The first hours of life are critical for the newborn foal. Not only must they make the transition from protected life within the womb to breathing, standing and nursing on their own, they must also pass the meconium. In this article, we discuss this important milestone.
The meconium is the first manure produced by a newborn foal.
After 335-345 days in gestation, amniotic fluid and other material swallowed by the foal in vitro builds up within the rectum and small colon, and must be expelled following birth. It will be firm, black to mustard in colour and may be up to 50cm in length.
As you can imagine, passing the meconium may be uncomfortable for some foals and a degree of straining is considered normal. Often, colts will experience more discomfort than fillies when passing the meconium, due to a narrower pelvis.
However, prolonged straining and other signs may indicate a more serious gastrointestinal problem that requires veterinary intervention.
Difficulty Passing the Meconium
There are several common signs that a foal is having trouble passing the meconium, including:
- The foal is continuing to strain
- The foal is showing signs of colic
- The foal is not nursing
- There have been no bowel movements within six hours of birth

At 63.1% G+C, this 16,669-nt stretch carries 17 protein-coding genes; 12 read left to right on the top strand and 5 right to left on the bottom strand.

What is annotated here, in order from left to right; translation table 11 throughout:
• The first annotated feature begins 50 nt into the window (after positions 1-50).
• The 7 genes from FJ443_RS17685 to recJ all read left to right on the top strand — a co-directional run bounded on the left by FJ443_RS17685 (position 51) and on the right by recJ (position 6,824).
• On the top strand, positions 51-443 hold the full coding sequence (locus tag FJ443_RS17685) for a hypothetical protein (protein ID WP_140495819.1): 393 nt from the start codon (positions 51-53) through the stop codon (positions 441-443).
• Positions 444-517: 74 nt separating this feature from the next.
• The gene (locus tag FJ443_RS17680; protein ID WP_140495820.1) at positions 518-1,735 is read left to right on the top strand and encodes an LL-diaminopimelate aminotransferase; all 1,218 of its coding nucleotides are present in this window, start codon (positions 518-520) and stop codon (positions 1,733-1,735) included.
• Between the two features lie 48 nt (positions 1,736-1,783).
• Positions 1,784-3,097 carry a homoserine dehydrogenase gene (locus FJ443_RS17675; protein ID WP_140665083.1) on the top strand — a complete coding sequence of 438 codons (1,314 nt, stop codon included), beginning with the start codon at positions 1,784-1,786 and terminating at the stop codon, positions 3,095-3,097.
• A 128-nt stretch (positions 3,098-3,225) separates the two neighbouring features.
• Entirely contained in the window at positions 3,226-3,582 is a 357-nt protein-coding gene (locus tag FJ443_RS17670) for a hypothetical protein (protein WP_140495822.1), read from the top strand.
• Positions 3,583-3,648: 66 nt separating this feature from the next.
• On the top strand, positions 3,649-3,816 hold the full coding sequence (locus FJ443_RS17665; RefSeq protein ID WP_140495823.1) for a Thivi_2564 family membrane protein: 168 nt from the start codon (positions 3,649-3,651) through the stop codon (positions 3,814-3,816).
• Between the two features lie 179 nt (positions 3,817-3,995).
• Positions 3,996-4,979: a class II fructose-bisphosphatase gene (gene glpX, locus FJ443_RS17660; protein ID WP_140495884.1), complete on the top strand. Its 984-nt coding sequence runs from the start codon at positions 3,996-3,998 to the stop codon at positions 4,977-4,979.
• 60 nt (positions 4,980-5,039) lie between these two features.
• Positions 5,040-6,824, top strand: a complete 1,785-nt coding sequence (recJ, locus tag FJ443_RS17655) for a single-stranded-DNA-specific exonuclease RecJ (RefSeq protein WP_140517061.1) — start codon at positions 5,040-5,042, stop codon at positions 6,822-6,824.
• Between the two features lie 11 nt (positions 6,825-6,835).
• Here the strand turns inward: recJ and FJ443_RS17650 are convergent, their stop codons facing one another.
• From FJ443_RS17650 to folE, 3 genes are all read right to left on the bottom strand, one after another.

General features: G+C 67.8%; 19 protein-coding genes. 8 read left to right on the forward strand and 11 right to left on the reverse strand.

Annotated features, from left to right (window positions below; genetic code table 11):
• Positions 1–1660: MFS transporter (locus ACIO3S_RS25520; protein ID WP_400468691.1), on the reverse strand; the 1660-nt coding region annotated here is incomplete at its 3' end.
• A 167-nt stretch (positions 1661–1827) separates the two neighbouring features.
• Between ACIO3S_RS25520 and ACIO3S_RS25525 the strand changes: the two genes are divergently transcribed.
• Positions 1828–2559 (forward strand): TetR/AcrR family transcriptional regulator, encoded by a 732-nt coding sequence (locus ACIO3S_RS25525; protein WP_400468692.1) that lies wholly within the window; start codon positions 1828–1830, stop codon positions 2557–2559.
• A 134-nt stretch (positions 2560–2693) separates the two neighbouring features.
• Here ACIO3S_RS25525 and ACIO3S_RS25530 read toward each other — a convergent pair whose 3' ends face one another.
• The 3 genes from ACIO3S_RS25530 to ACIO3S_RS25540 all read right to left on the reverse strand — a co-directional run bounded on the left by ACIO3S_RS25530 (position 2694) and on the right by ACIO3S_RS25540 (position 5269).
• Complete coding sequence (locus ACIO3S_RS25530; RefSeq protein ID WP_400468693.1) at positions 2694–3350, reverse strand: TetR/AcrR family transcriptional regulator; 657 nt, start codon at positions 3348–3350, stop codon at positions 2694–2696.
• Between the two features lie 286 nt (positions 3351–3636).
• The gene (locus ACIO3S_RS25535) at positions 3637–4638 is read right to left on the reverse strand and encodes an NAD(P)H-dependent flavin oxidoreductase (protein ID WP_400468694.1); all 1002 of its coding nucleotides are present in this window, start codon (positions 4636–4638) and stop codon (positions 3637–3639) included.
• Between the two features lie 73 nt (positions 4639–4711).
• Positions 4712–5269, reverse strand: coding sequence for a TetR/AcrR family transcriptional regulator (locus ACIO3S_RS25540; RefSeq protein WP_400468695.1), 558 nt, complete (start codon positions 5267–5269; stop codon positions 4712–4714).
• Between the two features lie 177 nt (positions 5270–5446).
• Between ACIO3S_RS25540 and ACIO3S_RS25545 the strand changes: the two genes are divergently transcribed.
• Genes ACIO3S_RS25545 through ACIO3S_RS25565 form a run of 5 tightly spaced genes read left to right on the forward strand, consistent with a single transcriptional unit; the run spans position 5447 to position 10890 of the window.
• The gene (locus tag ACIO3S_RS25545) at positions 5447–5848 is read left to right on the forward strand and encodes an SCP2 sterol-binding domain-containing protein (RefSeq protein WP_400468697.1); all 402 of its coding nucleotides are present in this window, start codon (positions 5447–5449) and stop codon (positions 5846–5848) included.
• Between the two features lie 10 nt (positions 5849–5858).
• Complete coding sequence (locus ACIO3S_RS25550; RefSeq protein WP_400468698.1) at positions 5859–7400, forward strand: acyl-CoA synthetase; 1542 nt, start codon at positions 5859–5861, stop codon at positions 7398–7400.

- The meconium appears to have been passed, but no milk faeces have been passed
A foal that’s straining to defecate will stand with their back arched and tail raised. This is very different to a foal that’s having difficulty urinating. In this instance, their back will be concave.
At times, a foal will strain for a prolonged period then begin to show signs of colic; at other times, they will show no signs of straining and suddenly colic. Just as serious is no bowel movements at all. If your foal hasn’t attempted to defecate within six hours of birth, call your veterinarian.
Remember, the meconium is considered passed when the foal begins to produce milk faeces. This manure is vastly different to the meconium — it will be soft and yellow-brown in colour.
Failure to pass the meconium usually occurs as a result of meconium impaction. As the name suggests, faeces have built up within the rectum and small colon, and this impaction is preventing normal defecation. In this situation, one or two enemas may need to be given to the foal.
While enemas can be given at home, you should only administer an enema if you have prior experience in doing so. In most instances, it’s best to call your veterinarian for their support. Incorrectly administered, an enema can do severe damage to the soft tissues of the rectum.